SANS Digital Forensics and Incident Response Blog

Acquiring a Memory Dump from Fleeting Malware

Introduction

The acquisition of process memory during behavioural analysis of malware can provide quick and detailed insight. Examples of where it can be really useful include packed malware, which may be in a more accessible state while running, and malware, which receives live configuration updates from the internet and stores them in memory. Unfortunately the execution of some samples can be transient and the processes will be long gone before the analyst has a chance to fire up ProcDump. A while back, HBGary released a nifty tool called Flypaper, which prevented a process from closing down, allowing more time for the memory to be grabbed, but unfortunately the tool is now difficult to find and awkward to use. I've spent some time considering a suitable alternative that would work on the latest versions of Windows.

A little known feature...

During my research I found an article detailing a little known feature in Windows entitled 'Monitoring Silent Process Exit'.

TL;DR - You can configure Windows to automatically generate a memory dump when a process with a specified name exits.

So what this means for us is, even though the malware finishes running very quickly, we can obtain a full memory dump and extract what we need from it at our leisure.

This feature is designed as part of the Windows debugging portfolio, but we can use it as a tool in our belt. The easiest way to configure is by using a Microsoft tool named gflags.exe, which is easy to download and use. The screenshot below shows the configuration that I've had success with. You provide the name of the executable you're interested in keeping an eye on (it doesn't matter from where the process is run). In addition you have the option to choose what kind of memory dump you want generating, Custom Dump Type 2 represents MiniDumpWithFullMemory, which I found to give the most comprehensive output. There are plenty of other options that can be found on MSDN. Then you just need to run the process and wait for it to finish.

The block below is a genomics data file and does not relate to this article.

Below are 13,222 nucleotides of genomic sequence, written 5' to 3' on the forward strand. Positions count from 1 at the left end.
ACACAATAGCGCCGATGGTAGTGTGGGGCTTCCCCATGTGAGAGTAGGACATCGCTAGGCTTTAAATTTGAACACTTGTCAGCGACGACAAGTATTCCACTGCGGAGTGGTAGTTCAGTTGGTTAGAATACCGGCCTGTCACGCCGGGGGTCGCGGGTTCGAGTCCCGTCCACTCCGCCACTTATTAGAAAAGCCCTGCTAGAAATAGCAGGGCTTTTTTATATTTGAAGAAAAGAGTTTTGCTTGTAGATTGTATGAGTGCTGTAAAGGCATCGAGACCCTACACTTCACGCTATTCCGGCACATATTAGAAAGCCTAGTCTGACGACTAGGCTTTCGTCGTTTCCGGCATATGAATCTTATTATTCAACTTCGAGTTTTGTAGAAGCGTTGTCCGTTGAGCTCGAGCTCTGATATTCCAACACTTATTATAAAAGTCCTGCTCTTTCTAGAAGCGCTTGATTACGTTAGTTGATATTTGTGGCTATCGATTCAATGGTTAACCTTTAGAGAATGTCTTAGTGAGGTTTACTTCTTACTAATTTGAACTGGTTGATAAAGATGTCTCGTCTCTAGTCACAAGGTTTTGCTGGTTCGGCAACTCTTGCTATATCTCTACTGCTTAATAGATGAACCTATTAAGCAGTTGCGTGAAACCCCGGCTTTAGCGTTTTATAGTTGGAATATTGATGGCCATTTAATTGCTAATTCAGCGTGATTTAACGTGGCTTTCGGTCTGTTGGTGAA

gflags_screenshot

Testing the concept

To test the concept I wrote a tiny program, shown below, designed to load a string to memory and have the process exit very quickly - certainly before we would have a change to pull the string from live memory.

int main()
{
char secretString[] = "This is a secret string!";
return 0;
}

I compiled, executed and the mini dump appeared in the appropriate folder. A quick check with BinText showed the secret string that had been stored in memory.

bintext_screenshot

This is all instigated through a small number of registry entries, details of which are listed in the Microsoft article on the subject, and could easily be implemented into a sandbox or endpoint security setup to gather clues about what has occurred. I've found this to be a neat alternative to Flypaper without having to go to the trouble of writing a hook for the ExitProcess function.

Happy analysing!

-Adam (Twitter: @CyberKramer)

2 Comments

Posted November 28, 2017 at 4:34 AM | Permalink | Reply

Oren

But are you restricted to monitor only specific names?
What happens if a process exits which is not named malware.exe? Would you still get a dump?

Posted November 28, 2017 at 11:59 AM | Permalink | Reply

Adam Kramer

It's only looking for the process name(s) you specify (there's no limit I can see to how many you can setup)
Couple of options, firstly you could run the binary and see what processes are spawned, then use that information to setup the monitoring and repeat, or, automate the process and have a script automatically setup the required registry keys then run the binary all in one click

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